Back when my body had around sixty more pounds of fat covering it acid reflux and heartburn plagued me on a nightly basis. I would wake up in the middle of the night and have to chew down a handful of Tums just to get the discomfort to subside enough for me to fall back asleep.
As I began to engage in regular exercise, and slowly rid my body of its excess fat, my acid reflux symptoms gradually alleviated.
Home remedies tend to work the same way. They aren’t usually going to provide immediate relief of the symptoms, though they sometimes can.
Instead of simply masking the symptoms, home remedies are typically used as a means of holistically treating the root of the problem, which can take some time, depending on the type and magnitude of the issue needing addressed.
It’s important for you to understand this.
I’m about to provide several natural, non-prescription remedies for the problem of acid reflux (or heartburn), and I don’t want to give you the impression that any of these things can be used to provide immediate heartburn relief.
These are long-term solutions that, if implemented consistently, will likely allow you to trash the Tums (or other heartburn medications) by treating the underlying cause of the problem.
As many as 50 percent of Americans are believed to suffer from some degree of acid reflux, with symptoms often referred to as “heartburn”. Sometimes the “burn” is strong enough that it can even be mistaken for a heart attack.
What Causes Acid Reflux and Heartburn?
Conventional wisdom is that acid reflux is a condition that stems from there being too much acid in the stomach, causing it to rise back up into the esophagus and create the burning sensation known as heartburn.
More recent findings suggest the amount of stomach acid isn’t the problem at all and that acid reflux is caused by a different issue altogether.
After food passes through your esophagus into your stomach, a muscular valve called the lower esophageal sphincter (LES) closes, preventing food or acid to go back through it in the reverse direction and make its way up the esophagus. For those familiar with check valves, this is essentially what the LES acts as.
It’s believed that acid reflux occurs when the LES relaxes inappropriately, allowing acid from your stomach to flow backward into your esophagus (the condition commonly referred to as reflux).1
This is why prescribed medications for heartburn must be taken on a daily (and permanent) basis. They’re designed to reduce stomach acid to temporarily suppress the problem of acid reflux.
But this doesn’t treat the root cause of the problem, which should ALWAYS be the goal.
Instead, those who use conventional heartburn medications must continue to take them on daily basis (often for the rest of their lives).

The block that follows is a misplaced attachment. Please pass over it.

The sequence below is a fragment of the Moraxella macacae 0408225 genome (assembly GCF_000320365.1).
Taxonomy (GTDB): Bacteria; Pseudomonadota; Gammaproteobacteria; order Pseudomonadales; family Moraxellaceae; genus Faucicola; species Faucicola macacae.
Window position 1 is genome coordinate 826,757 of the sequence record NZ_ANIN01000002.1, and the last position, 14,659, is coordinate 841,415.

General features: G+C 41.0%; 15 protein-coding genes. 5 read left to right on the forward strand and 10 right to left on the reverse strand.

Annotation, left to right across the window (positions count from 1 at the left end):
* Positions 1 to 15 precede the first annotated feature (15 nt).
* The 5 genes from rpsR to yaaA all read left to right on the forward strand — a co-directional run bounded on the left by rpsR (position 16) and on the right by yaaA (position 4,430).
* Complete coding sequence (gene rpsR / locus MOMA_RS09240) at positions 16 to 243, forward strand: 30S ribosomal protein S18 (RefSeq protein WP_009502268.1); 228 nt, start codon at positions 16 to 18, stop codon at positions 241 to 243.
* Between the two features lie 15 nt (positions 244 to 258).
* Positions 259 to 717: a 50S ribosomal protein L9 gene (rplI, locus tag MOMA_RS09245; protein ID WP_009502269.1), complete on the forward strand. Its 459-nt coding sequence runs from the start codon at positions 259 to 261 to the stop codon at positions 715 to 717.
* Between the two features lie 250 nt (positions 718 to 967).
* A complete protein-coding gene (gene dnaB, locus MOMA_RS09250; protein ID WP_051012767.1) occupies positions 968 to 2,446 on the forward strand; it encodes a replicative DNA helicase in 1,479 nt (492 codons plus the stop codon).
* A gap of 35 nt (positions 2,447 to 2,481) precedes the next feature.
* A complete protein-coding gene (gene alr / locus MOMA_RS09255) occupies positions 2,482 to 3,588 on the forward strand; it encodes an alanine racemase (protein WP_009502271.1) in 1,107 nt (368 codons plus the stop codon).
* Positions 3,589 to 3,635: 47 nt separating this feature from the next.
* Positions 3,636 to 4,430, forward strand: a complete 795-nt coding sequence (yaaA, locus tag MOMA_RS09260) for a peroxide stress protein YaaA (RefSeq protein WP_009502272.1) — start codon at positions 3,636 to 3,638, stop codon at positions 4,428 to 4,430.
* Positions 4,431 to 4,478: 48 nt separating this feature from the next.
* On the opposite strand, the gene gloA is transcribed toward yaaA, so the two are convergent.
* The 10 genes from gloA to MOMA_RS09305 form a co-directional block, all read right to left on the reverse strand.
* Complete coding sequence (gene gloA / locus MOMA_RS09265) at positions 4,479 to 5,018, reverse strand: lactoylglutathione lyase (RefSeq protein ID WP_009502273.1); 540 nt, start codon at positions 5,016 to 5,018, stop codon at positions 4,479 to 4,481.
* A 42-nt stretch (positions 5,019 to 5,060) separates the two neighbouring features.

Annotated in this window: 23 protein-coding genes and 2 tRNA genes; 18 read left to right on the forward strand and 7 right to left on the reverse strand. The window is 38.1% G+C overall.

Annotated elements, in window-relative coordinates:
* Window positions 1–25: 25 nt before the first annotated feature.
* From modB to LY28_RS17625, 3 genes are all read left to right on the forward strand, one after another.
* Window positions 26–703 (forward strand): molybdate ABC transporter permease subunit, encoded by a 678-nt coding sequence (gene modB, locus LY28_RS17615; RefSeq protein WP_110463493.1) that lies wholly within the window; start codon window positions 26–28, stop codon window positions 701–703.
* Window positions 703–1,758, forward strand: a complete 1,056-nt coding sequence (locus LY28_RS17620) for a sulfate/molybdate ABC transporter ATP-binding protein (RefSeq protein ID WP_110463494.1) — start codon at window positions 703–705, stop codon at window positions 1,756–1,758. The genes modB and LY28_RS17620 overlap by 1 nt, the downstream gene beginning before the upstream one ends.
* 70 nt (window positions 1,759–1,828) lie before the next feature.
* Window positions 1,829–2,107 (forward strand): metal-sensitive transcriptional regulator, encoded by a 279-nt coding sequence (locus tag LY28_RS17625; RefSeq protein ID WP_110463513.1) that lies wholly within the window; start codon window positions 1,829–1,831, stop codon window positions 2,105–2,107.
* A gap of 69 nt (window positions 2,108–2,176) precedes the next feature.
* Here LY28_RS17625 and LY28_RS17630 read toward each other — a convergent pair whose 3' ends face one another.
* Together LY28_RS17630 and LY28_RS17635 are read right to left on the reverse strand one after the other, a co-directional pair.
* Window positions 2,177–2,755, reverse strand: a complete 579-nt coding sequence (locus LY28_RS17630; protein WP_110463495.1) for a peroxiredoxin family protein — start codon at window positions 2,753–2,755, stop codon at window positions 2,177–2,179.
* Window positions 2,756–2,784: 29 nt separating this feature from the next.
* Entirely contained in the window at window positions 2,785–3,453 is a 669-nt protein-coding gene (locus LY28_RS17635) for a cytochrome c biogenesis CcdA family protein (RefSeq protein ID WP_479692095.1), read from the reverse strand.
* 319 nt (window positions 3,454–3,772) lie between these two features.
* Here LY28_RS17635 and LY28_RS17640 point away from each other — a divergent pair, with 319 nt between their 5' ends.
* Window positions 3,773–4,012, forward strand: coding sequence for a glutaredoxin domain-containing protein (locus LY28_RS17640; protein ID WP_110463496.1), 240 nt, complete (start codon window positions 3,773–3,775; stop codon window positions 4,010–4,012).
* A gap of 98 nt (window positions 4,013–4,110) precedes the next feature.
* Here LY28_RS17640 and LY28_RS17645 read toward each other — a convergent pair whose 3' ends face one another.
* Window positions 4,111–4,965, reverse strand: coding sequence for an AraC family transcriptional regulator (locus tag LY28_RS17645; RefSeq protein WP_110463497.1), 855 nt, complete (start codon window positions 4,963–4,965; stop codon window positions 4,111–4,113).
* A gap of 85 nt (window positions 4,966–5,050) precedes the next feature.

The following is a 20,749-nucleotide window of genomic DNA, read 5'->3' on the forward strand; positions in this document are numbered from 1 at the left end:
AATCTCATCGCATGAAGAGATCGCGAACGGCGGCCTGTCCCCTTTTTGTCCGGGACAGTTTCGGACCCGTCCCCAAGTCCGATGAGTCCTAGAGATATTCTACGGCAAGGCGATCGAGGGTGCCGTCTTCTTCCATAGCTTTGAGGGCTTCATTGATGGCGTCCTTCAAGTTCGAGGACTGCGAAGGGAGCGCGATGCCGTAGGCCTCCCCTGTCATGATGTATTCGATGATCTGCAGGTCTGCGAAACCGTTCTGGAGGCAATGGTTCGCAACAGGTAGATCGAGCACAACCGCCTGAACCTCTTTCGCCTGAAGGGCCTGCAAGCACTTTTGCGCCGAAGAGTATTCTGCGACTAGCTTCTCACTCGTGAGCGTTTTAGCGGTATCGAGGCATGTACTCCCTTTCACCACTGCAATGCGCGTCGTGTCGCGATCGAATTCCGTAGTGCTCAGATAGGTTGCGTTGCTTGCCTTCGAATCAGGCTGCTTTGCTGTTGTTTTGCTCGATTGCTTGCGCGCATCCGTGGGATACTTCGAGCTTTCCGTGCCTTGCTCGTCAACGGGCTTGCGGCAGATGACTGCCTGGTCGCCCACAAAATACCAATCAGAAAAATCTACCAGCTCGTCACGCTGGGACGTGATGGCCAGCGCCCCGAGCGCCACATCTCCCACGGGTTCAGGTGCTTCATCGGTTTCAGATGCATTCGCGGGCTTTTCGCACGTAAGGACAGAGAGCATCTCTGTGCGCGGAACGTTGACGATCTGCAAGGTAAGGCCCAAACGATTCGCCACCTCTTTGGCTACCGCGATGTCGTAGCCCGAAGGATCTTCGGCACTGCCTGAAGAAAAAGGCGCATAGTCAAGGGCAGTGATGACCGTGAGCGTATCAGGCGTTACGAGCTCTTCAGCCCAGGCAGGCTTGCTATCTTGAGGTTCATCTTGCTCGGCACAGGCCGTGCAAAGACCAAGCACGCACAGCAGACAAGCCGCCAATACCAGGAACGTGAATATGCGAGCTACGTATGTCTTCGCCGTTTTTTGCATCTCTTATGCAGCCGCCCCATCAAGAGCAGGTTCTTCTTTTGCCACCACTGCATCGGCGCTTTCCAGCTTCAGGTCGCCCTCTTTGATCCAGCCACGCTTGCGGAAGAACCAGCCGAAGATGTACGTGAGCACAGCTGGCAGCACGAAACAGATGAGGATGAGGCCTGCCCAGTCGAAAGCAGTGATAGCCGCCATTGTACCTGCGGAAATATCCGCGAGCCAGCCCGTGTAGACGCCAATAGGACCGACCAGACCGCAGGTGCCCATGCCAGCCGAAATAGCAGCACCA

This is a beneficial scenario for the profits of pharmaceutical companies. It’s not so beneficial for those suffering from heartburn.
This medication dependence isn’t unique to acid reflex. This is just one example of why conventional medicine can often be better described as sick-care, as opposed to healthcare.
Causes of Acid Reflux and Heartburn
Some factors that contribute to stomach acid making its way back up into the esophagus include:
- Overeating filling the stomach and forcing the acid upward
- Having insufficient stomach acid for optimal digestion, leading to the stomach cavity filling faster than it should, forcing the acid upward
- Not having enough good bacteria in the stomach, contributing to the same issue described in the previous bullet point
- Excessive body fat placing excessive external pressure on the stomach and forcing acid back up into the esophagus
If you’re tired of having heartburn and are overweight, getting your body fat under control must be your top priority. I believe this was the primary cause of my nightly heartburn, because my symptoms subsided in direct proportion to my body weight until my acid reflux was completely eradicated.
Getting to a healthy body weight takes effort, but it isn’t that complicated. I’d love to help you get there by sending you my free fat loss ebook. Just enter your email in the signup form at the end of this article and I’ll send it on over.
Before I move on, I need to also mention that certain anxiety medications, antidepressants, antibiotics, blood pressure medications, nitroglycerin, osteoporosis drugs, and pain relievers can cause acid reflux, as well. If you suddenly begin experiencing heartburn after being prescribed any of the these medications, you should tell your doctor in case there’s an alternate medication they can prescribe that won’t give you heartburn.
Natural Options for Treating Acid Reflux and Heartburn
After making sure you’re not carrying around excessive body fat, the main offenders responsible for any lingering acid reflux are likely to be those stemming from digestive problems.
Digestive problems most often are caused by a lack of stomach acid and bacterial imbalances. We must have enough acid and beneficial bacteria in the stomach to ensure that our food is able to be quickly digested. Fixing insufficiencies in acid and good bacteria in the gut can usually be accomplished through a multi-pronged, home remedy approach.